Developers go to court over Wied Għomor rejection

Developers go to court over Wied Għomor rejection

A legal battle looms

Din L-Art Ħelwa has called for the quarry to be rehabilitated as a green zone.

Din L-Art Ħelwa has called for the quarry to be rehabilitated as a green zone.

The Wied Għomor retirement home saga has taken another twist after the developers filed a court appeal seeking to overturn the Planning Authority’s refusal of the controversial development.

Plans for a 133-home residence and other facilities in a disused quarry in Wied Għomor, outside development zones between Swieqi and San Ġwann, were unanimously rejected by the PA board in May 2016.

The decision was confirmed on appeal by the Environment and Review Planning Tribunal in March this year, to the relief of the residents, environmental groups and local councils vociferously opposing the project and seeking to spare the scheduled valley from development. 

However, developer Joseph Galea has now asked the Court of Appeal to revoke the tribunal’s decision, arguing that the development of a retirement home in the quarry had already been approved in principle by a prior permit issued in 2000, which included a rehabilitation plan for the quarry and an approval in principle for the after-use of part of the site as a retirement home.

The development of a retirement home in the quarry had already been approved in principle- developer

The developer is contesting the tribunal’s ruling that the permit issued in 2000 was not an outline development permit and did not confer a right to development and that any right was still subject to the Strategic Plan for Environment and Development (SPED) policy.

Moreover, the court appeal claims that the tribunal had been wrong to conclude that the local plan excluded development of retirement home on the site, and that the decision should be annulled as the Swieqi local council and Light Pollution Awareness Group were not listed as parties to the appeal.

The tribunal’s decision last March had been welcomed by Swieqi mayor Noel Muscat as a “victory for the environment and common sense”, with Environment Minister José Herrera also declaring himself “satisfied” with the outcome and pledging to continue working for the valley’s protection.

Together with its counterparts in St Julian’s and San Ġwann, the Swieqi council has warned that the proposal, which includes ancillary facilities and a new access road, would continue to eat up the last patches of open space in the town and its surroundings. Some 4,500 residents signed a petition against the project.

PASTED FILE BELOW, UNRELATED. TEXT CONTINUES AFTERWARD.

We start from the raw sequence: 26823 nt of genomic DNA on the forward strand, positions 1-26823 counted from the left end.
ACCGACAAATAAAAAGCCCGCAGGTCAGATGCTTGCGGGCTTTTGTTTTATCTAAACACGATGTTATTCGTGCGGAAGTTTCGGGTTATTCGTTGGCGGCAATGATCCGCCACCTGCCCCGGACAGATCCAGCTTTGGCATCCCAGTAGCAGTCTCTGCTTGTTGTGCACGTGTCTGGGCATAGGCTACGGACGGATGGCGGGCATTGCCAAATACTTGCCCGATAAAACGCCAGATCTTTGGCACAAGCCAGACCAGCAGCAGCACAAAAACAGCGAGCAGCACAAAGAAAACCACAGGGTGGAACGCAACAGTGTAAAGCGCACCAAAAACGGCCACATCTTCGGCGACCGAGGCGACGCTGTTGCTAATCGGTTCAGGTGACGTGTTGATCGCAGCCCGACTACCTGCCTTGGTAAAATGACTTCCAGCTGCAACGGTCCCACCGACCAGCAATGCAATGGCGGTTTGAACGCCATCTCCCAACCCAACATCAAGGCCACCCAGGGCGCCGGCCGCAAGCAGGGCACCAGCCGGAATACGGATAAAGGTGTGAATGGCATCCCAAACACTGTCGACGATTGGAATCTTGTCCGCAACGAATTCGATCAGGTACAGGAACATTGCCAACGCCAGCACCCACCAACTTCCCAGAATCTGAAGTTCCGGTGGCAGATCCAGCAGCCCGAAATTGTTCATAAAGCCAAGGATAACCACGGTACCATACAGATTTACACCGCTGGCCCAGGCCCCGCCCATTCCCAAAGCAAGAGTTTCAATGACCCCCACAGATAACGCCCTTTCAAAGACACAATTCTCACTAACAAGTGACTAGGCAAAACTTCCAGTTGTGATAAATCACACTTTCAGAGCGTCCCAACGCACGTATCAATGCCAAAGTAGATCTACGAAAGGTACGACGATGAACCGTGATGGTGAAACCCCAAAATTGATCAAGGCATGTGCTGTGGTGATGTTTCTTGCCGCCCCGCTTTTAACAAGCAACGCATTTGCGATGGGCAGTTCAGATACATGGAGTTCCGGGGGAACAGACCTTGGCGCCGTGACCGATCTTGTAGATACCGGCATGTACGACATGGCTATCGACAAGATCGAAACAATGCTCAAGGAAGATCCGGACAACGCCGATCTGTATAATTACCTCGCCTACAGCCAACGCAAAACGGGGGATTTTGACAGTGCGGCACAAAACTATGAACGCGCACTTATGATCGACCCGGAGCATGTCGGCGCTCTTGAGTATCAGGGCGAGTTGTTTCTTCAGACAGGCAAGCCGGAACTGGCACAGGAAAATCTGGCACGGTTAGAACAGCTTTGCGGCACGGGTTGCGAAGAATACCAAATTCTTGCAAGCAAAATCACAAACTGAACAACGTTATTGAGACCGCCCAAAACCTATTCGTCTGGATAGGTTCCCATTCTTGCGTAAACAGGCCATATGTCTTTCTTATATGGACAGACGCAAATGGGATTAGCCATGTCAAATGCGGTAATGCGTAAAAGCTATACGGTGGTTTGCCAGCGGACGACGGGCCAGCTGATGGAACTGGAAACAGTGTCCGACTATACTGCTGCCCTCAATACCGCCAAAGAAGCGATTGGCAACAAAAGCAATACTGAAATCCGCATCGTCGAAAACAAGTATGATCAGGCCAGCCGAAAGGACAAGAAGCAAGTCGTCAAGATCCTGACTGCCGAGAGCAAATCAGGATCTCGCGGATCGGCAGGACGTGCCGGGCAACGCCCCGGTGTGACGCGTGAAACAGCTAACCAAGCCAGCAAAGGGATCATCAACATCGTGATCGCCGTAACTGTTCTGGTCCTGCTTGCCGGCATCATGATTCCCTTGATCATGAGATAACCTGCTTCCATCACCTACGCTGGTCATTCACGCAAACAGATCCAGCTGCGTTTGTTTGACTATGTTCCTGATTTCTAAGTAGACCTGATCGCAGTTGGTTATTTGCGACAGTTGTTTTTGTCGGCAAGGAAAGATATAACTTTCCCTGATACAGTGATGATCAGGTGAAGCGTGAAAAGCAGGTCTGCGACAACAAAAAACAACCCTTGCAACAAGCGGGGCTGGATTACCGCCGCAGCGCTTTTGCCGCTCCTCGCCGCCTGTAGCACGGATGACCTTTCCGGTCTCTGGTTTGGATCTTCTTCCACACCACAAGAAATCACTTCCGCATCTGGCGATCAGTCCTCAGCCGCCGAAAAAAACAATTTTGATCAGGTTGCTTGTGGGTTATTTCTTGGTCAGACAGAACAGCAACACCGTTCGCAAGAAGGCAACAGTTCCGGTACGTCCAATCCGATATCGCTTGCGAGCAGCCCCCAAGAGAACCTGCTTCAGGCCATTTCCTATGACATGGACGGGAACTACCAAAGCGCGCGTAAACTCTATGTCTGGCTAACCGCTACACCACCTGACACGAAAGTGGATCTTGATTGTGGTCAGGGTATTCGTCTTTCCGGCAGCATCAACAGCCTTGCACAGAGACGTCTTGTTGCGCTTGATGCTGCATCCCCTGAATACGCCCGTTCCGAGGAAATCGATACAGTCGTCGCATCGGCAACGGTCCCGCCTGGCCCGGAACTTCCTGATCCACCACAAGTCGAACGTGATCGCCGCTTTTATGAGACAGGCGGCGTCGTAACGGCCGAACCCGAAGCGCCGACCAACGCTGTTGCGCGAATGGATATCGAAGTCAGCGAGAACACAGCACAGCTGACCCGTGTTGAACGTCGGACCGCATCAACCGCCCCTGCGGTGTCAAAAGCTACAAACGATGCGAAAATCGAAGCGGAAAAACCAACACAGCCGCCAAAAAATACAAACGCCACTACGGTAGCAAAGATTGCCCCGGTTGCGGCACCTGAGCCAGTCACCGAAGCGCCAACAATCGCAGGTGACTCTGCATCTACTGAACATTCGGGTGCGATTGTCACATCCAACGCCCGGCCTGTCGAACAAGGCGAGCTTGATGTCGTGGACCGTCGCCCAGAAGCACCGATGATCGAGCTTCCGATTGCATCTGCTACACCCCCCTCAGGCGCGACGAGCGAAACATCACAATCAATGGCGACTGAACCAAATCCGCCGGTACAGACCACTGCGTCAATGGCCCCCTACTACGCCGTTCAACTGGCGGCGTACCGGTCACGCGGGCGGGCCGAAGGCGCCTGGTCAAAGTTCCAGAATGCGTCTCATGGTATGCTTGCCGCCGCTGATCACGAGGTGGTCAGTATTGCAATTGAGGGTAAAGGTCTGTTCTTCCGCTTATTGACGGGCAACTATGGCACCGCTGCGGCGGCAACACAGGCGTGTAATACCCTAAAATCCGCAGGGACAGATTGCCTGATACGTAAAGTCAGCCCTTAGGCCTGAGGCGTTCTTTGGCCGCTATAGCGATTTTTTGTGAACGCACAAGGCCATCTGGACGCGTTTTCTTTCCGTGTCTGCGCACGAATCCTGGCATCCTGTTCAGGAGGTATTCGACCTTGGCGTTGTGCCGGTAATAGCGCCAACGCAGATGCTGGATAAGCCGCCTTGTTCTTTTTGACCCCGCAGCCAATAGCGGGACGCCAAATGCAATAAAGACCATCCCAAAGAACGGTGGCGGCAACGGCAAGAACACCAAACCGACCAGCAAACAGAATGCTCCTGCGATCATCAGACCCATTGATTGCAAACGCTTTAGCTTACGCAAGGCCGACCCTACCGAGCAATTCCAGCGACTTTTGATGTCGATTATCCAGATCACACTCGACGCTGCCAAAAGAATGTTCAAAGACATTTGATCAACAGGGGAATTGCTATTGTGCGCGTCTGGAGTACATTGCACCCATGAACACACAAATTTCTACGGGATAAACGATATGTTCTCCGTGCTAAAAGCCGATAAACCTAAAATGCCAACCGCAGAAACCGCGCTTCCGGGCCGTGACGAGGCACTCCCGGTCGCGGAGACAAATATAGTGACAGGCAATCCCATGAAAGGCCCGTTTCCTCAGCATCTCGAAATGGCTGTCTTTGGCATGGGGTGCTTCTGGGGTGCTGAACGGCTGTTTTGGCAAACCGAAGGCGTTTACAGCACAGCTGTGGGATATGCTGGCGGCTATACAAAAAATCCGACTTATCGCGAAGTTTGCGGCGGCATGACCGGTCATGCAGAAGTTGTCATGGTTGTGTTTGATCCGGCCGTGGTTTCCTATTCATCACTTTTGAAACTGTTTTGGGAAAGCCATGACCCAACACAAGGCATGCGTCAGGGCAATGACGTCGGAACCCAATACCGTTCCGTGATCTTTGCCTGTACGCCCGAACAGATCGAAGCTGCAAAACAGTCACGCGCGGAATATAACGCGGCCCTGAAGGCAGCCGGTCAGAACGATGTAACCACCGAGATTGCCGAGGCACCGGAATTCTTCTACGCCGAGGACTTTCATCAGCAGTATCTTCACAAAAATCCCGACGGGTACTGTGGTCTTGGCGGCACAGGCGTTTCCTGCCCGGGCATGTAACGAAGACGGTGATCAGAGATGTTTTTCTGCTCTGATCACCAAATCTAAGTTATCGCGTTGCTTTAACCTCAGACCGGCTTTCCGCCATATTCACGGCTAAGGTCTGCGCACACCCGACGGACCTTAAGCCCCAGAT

Din L-Art Ħelwa has called for the quarry to be rehabilitated as a green zone and for retirement homes to be located within the heart of existing communities, warning of a developing trend with similar proposals mooted close to the Ta’Pinu shrine in Gozo and Buskett valley.

The developers have denied that the project will have negative environmental impacts and highlighted the small built-up footprint as well as the overall rehabilitation of the quarry.  

Under threat

Environment Minister José Herrera.Environment Minister José Herrera.

Wied Għomor, which is a scheduled area of ecological and scientific importance, has been subjected to an unprecedented barrage of development applications in recent years, stretching local councils to their limits in an attempt to preserve its rural character.

In recent weeks, the Planning Authority has approved a five-floor guesthouse on the valley side in St Julian’s – amending an earlier permit for a smaller villa – as well as a small-scale residential development in another part of the valley.

The Swieqi local council is also fighting new plans to develop a nine-storey residential complex on the site of the former Halland Hotel in Tal-Ibraġġ, increasing the height and extending a few metres further into the valley than the current structure.

Environment Minister José Herrera has proposed the valley for protection under the Public Domain Act, which would offer a further safeguard against commercialisation and overdevelopment.

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